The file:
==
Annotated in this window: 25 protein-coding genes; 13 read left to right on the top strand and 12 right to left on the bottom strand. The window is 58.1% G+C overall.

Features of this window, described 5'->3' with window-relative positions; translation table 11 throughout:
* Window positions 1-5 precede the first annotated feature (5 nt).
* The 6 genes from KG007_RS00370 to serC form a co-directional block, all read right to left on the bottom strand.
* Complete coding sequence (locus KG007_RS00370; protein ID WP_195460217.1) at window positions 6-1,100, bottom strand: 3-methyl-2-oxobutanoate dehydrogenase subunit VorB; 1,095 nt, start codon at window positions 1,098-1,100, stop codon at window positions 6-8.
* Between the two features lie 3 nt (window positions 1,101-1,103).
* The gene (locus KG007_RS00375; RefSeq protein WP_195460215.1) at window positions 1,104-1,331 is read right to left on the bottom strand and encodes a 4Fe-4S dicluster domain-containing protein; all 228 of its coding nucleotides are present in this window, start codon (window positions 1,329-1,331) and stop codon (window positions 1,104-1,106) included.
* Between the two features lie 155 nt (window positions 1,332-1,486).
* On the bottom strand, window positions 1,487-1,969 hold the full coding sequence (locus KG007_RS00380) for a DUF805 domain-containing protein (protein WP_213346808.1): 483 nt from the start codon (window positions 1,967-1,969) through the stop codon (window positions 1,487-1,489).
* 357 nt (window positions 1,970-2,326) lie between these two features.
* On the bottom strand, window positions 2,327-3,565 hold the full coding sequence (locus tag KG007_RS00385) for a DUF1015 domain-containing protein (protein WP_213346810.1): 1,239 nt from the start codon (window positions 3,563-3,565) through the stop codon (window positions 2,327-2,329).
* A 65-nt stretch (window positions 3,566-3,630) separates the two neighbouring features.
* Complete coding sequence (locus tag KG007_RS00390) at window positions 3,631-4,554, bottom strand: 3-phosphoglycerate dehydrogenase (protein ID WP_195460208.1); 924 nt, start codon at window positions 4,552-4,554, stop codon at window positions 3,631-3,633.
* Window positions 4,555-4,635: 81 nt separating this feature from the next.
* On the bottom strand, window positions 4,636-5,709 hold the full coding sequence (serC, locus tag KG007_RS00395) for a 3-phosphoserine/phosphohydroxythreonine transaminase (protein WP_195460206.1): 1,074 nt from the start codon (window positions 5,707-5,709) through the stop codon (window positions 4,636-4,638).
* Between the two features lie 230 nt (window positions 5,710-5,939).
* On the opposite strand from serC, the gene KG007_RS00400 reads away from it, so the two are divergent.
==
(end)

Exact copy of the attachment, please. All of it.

Annotated in this window: 25 protein-coding genes; 13 read left to right on the top strand and 12 right to left on the bottom strand. The window is 58.1% G+C overall.

Features of this window, described 5'->3' with window-relative positions; translation table 11 throughout:
* Window positions 1-5 precede the first annotated feature (5 nt).
* The 6 genes from KG007_RS00370 to serC form a co-directional block, all read right to left on the bottom strand.
* Complete coding sequence (locus KG007_RS00370; protein ID WP_195460217.1) at window positions 6-1,100, bottom strand: 3-methyl-2-oxobutanoate dehydrogenase subunit VorB; 1,095 nt, start codon at window positions 1,098-1,100, stop codon at window positions 6-8.
* Between the two features lie 3 nt (window positions 1,101-1,103).
* The gene (locus KG007_RS00375; RefSeq protein WP_195460215.1) at window positions 1,104-1,331 is read right to left on the bottom strand and encodes a 4Fe-4S dicluster domain-containing protein; all 228 of its coding nucleotides are present in this window, start codon (window positions 1,329-1,331) and stop codon (window positions 1,104-1,106) included.
* Between the two features lie 155 nt (window positions 1,332-1,486).
* On the bottom strand, window positions 1,487-1,969 hold the full coding sequence (locus KG007_RS00380) for a DUF805 domain-containing protein (protein WP_213346808.1): 483 nt from the start codon (window positions 1,967-1,969) through the stop codon (window positions 1,487-1,489).
* 357 nt (window positions 1,970-2,326) lie between these two features.
* On the bottom strand, window positions 2,327-3,565 hold the full coding sequence (locus tag KG007_RS00385) for a DUF1015 domain-containing protein (protein WP_213346810.1): 1,239 nt from the start codon (window positions 3,563-3,565) through the stop codon (window positions 2,327-2,329).
* A 65-nt stretch (window positions 3,566-3,630) separates the two neighbouring features.
* Complete coding sequence (locus tag KG007_RS00390) at window positions 3,631-4,554, bottom strand: 3-phosphoglycerate dehydrogenase (protein ID WP_195460208.1); 924 nt, start codon at window positions 4,552-4,554, stop codon at window positions 3,631-3,633.
* Window positions 4,555-4,635: 81 nt separating this feature from the next.
* On the bottom strand, window positions 4,636-5,709 hold the full coding sequence (serC, locus tag KG007_RS00395) for a 3-phosphoserine/phosphohydroxythreonine transaminase (protein WP_195460206.1): 1,074 nt from the start codon (window positions 5,707-5,709) through the stop codon (window positions 4,636-4,638).
* Between the two features lie 230 nt (window positions 5,710-5,939).
* On the opposite strand from serC, the gene KG007_RS00400 reads away from it, so the two are divergent.